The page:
Pandemic has worsened RI children’s mental health and learning

Lena Weib

Rhode Island Kids Count will release its annual report Monday on the state of Rhode Island’s children, and for the second year the pandemic’s consequences are reflected in worsening mental health and learning conditions, the group says. 

Each year the Providence-based nonprofit charts through data comparison the improvements and declines in the well-being of Rhode Island’s children — a population group now at 209,785, the group says, and trending downward. 

“I think this data confirms what we were seeing last year,” said Elizabeth Burke Bryant, executive director of Rhode Island KIDS COUNT. “The pandemic is continuing to have a significant impact on the well-being and safety of children in youth in many areas.”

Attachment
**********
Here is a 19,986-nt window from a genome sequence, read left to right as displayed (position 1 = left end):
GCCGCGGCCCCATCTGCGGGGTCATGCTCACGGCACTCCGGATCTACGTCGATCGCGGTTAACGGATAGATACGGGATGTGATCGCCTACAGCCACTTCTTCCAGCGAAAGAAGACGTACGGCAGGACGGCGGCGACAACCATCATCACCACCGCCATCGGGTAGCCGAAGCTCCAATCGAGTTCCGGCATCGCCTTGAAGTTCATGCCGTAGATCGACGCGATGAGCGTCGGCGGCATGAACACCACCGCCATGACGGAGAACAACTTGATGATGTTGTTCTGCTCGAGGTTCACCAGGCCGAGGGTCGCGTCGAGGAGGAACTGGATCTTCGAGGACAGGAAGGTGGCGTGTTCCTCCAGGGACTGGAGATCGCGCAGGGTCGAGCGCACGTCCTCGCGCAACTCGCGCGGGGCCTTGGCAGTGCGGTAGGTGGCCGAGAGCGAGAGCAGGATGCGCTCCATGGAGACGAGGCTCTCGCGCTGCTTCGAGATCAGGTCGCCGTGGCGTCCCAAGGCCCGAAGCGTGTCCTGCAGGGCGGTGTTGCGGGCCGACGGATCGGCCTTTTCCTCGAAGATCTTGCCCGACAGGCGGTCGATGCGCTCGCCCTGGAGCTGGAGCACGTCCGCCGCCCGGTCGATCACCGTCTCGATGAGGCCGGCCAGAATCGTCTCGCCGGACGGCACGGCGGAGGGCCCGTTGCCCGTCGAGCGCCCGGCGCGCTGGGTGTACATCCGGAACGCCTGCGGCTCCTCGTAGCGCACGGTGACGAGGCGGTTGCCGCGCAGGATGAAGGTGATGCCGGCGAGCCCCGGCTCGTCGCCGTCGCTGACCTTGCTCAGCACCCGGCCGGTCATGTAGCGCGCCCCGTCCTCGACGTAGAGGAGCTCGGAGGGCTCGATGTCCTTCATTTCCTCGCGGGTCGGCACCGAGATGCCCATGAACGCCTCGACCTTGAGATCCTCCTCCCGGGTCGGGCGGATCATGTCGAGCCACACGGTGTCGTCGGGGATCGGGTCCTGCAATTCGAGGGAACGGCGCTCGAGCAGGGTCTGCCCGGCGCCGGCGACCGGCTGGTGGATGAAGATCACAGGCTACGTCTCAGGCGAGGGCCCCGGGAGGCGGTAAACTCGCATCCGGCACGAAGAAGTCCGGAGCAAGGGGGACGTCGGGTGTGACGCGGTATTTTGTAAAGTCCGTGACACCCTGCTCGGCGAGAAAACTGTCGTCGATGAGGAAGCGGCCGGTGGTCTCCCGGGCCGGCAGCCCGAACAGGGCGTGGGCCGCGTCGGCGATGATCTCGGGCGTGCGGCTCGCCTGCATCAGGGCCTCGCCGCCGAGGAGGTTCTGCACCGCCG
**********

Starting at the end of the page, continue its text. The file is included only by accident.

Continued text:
Mental health being one. 

Even prior to the COVID-19 pandemic, starting in March 2020, teen mental health was a growing concern, said Burke Bryant. Then as schools closed for distance learning and children were isolated at home, away from their peers and extracurricular activities, data shows their mental health worsened. 

For instance, Bradley Hospital’s 24-hour hotline, called Kids Link Rhode Island, saw a doubling of calls between fiscal year 2019 and fiscal 2021 — from 4,849 to 9,702. 

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